A quick search for “haul video” on YouTube reveals over 7 million results. Now, while all of these may not be authentic haul videos — that’s a video in which a YouTube “personality” shares the spoils of a recent shopping trip — the sheer volume of the search results speaks to the ever-increasing popularity of these videos.
So, what is a haul video, and how can brands tap into the video gold of these viral hits?
In 2013, as haul videos were rapidly gaining popularity (and viral-ity) on YouTube, Advertising Age dissected the trend, noting both the authenticity — low production value, unscripted and highly enthusiastic performances — as well as the ability for viewers to feel like they were part of the content, interacting through comments, questions and having their own visceral reactions to what they were seeing on the screen.
Haul videos, as ReelSEO points out, also play an important role in the discovery process for consumers. Shopping for holiday gifts is a process that requires a bit more research than other casual purchases; and among millennials, YouTube has become the most trusted platform to conduct that research. These videos also serve as a sort of digital window shopping, allowing users to get a more detailed view of a product, listen to a person discuss details that may not otherwise come up in online reviews and see exactly what a piece of clothing looks like on an actual real-life (non-model size) person.
Additionally, the ReelSEO story continues, haul videos are a great way for brands to announce and promote special deals and promotions. By partnering with established haul video stars, brands can gain access to an engaged audience that values the opinion of the reviewer. By providing unique coupon codes for the YouTuber to share with their audience, these partnerships also become measurable for brands looking to gauge the efficacy of such influencer marketing programs.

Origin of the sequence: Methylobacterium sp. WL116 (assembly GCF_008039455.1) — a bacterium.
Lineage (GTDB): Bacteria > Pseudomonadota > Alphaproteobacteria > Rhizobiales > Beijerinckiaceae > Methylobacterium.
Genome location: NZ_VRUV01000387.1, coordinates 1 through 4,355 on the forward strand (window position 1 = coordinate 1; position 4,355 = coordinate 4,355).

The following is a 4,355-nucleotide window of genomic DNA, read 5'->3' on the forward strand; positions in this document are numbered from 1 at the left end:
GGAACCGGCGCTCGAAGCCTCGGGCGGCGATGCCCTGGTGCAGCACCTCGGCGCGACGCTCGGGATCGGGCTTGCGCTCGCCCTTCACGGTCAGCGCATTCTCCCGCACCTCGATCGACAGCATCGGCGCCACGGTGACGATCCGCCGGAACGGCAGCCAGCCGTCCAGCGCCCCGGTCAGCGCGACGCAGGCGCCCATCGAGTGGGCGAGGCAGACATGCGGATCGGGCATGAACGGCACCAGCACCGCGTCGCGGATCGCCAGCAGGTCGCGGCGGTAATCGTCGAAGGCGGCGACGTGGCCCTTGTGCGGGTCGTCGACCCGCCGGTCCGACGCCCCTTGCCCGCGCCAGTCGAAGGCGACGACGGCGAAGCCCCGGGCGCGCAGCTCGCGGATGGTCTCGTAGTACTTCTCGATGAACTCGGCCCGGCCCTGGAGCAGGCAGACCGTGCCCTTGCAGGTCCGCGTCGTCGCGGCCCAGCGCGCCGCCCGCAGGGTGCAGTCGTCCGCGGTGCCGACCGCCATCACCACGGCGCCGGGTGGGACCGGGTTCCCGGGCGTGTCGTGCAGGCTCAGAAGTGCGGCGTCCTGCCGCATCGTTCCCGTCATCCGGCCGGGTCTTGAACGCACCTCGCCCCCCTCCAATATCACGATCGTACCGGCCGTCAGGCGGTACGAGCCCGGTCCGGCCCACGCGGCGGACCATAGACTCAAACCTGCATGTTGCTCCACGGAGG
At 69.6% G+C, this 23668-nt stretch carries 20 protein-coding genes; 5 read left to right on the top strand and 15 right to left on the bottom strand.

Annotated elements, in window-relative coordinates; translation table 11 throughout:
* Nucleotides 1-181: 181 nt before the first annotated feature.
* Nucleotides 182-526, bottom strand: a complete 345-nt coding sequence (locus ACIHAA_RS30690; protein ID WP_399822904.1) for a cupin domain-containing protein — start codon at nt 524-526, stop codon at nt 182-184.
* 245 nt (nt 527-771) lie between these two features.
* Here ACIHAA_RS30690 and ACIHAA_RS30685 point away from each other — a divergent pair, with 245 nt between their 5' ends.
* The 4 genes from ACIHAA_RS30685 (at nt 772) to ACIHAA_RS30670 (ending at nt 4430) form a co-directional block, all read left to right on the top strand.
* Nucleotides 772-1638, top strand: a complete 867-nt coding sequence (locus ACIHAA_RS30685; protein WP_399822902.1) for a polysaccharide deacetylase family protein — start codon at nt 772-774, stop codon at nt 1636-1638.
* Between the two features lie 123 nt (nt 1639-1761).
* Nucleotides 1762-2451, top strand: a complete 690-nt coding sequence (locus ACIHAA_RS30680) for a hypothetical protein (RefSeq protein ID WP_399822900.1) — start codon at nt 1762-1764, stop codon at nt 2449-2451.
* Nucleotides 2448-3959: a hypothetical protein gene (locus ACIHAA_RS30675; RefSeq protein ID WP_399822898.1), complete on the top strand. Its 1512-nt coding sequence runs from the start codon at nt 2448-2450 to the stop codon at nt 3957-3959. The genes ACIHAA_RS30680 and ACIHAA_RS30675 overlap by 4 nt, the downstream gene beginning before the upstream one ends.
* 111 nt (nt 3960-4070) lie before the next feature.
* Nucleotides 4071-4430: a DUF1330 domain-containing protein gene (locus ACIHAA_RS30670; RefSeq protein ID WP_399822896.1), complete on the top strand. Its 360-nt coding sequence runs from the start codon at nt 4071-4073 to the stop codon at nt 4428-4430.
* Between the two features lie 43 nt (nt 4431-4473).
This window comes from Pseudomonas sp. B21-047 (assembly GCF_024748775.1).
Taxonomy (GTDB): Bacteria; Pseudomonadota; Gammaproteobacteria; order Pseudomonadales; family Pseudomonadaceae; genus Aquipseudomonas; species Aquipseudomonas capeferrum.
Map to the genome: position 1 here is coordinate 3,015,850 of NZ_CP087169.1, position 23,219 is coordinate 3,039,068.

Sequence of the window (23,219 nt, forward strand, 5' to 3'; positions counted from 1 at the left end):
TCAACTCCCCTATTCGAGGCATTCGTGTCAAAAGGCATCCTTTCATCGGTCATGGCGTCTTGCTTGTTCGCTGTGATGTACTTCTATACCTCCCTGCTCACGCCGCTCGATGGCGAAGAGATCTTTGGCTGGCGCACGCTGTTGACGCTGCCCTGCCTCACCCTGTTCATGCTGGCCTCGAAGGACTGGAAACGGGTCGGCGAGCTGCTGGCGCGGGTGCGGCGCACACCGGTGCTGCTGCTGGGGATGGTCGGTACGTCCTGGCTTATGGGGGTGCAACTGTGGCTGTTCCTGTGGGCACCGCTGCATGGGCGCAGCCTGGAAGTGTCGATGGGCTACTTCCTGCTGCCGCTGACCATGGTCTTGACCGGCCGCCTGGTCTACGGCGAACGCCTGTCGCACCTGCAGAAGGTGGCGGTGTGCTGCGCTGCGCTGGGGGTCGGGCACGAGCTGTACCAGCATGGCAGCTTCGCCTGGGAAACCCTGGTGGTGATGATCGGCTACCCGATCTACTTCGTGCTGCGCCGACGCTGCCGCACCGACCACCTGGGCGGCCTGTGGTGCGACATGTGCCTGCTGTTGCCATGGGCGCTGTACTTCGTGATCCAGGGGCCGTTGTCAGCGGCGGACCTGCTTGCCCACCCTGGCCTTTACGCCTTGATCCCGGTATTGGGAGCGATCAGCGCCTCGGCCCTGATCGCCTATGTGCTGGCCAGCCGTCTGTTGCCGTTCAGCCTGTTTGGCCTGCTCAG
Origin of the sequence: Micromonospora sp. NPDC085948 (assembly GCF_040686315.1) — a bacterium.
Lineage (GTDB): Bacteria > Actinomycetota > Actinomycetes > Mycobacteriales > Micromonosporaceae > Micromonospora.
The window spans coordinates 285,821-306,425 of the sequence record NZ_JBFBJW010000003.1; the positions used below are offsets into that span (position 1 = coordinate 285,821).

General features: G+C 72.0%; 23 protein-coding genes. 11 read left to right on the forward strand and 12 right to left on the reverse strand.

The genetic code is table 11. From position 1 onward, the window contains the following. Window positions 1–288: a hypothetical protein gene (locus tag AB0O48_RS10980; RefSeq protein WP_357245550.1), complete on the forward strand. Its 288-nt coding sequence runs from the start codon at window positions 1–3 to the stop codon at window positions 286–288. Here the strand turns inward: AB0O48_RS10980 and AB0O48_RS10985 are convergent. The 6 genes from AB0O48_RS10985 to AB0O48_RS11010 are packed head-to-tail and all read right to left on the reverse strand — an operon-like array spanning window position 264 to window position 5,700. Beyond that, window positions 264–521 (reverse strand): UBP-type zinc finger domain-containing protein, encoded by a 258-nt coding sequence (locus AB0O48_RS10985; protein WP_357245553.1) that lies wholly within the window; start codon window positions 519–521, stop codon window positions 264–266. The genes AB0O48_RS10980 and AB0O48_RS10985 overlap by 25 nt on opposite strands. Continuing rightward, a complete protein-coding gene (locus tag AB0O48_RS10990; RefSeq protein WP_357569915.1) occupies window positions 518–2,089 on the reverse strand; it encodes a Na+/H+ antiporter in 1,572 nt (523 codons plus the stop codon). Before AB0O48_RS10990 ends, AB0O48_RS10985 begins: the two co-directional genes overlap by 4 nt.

Haul videos are particularly popular with young women in their teens and early twenties. Many of the rising stars of the trend also fit this demographic. Zoella, Bethany Mota, Alexandrea Garza and Meredith Foster are young YouTube sensations who garner millions of views on their shopping haul videos and attract millions of subscribers to their channels, who sign up to receive notifications every time they post a new video. These young women aren’t only attracting views; they are also driving real sales for the brands they partner with. According to Glew.io, Google states that 40 percent of shoppers who watch “haul” videos will purchase a highlighted product.
And these superstars’ power stretches far beyond YouTube. Bethany Mota, for example, has an Instagram following of 5.4 million — that’s larger than Elle, Glamour and Cosmopolitan magazines combined. This has made the now 19-year-old social media star an attractive partner for brands like Aeropostale. Just before the 2014 holiday season, the teen apparel fixture introduced a Bethany Mota-branded clothing and jewelry line that featured sweaters, skirts and even a sequined bustier. While brands are used to working with celebrities to endorse their products, this was one of the largest deals to date with a celebrity whose exposure was almost completely limited to social media.
The authenticity that these self-made social stars bring to a brand campaign is something, as Advertising Age notes in its article on the trend, that advertising creatives seek to do on their own but often fall short on. YouTube stars have replaced the reality TV stars of the early 2000s — think “Jersey Shore” or “The Hills” (now stop thinking about them so you can find happiness again) — who feigned at authenticity but often got caught up in over-the-top dramas manufactured by producers to keep viewers tuned in. YouTube haul video stars are unscripted, unrehearsed and often are offering their own uncensored opinions on products and offerings of the brands they are reviewing.
Within the genre of haul videos, specialties are emerging. Sneaker haul videos, according to The Next Web, are one of the fastest-growing sub-genres, having experienced 72 percent year-over-year growth in 2015. Prepare to see more and more “sneakerheads” (often male) hitting the digital airwaves in the year ahead, as this trend shows no signs of slowing.